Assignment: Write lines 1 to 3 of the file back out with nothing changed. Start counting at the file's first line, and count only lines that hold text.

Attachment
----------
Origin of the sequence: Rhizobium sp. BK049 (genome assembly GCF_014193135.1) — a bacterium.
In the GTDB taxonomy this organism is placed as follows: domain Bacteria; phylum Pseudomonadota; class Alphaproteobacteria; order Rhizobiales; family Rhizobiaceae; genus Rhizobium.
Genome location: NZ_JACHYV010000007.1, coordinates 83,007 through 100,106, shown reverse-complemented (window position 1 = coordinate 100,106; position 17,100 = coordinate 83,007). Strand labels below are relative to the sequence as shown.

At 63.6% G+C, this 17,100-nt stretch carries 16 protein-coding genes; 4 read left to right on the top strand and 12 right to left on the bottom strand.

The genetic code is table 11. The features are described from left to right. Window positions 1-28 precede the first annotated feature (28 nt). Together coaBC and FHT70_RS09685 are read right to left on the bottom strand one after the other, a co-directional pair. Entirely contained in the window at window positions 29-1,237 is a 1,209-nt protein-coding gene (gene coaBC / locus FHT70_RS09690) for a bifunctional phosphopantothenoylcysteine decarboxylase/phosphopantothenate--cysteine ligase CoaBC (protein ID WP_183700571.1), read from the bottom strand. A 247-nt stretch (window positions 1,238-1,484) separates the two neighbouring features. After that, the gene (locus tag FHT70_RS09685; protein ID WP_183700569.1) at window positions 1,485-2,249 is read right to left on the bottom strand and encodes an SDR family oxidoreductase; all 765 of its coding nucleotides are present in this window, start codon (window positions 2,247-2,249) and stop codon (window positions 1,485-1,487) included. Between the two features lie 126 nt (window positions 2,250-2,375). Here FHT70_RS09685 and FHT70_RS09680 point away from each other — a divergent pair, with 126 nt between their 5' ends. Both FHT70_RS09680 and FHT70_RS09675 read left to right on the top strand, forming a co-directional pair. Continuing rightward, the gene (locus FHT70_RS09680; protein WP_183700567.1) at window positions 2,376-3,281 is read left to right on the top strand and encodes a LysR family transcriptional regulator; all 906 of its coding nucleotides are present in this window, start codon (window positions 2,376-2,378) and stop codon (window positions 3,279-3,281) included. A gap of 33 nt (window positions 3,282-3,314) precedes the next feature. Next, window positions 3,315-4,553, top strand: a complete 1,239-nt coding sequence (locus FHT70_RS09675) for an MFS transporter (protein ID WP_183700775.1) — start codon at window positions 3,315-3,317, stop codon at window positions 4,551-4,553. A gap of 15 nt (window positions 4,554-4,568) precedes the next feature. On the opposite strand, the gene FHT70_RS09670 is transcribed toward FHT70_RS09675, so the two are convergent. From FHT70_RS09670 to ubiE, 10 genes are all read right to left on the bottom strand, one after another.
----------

Origin of the sequence: Rhizobium sp. BK049 (genome assembly GCF_014193135.1) — a bacterium.
In the GTDB taxonomy this organism is placed as follows: domain Bacteria; phylum Pseudomonadota; class Alphaproteobacteria; order Rhizobiales; family Rhizobiaceae; genus Rhizobium.
Genome location: NZ_JACHYV010000007.1, coordinates 83,007 through 100,106, shown reverse-complemented (window position 1 = coordinate 100,106; position 17,100 = coordinate 83,007). Strand labels below are relative to the sequence as shown.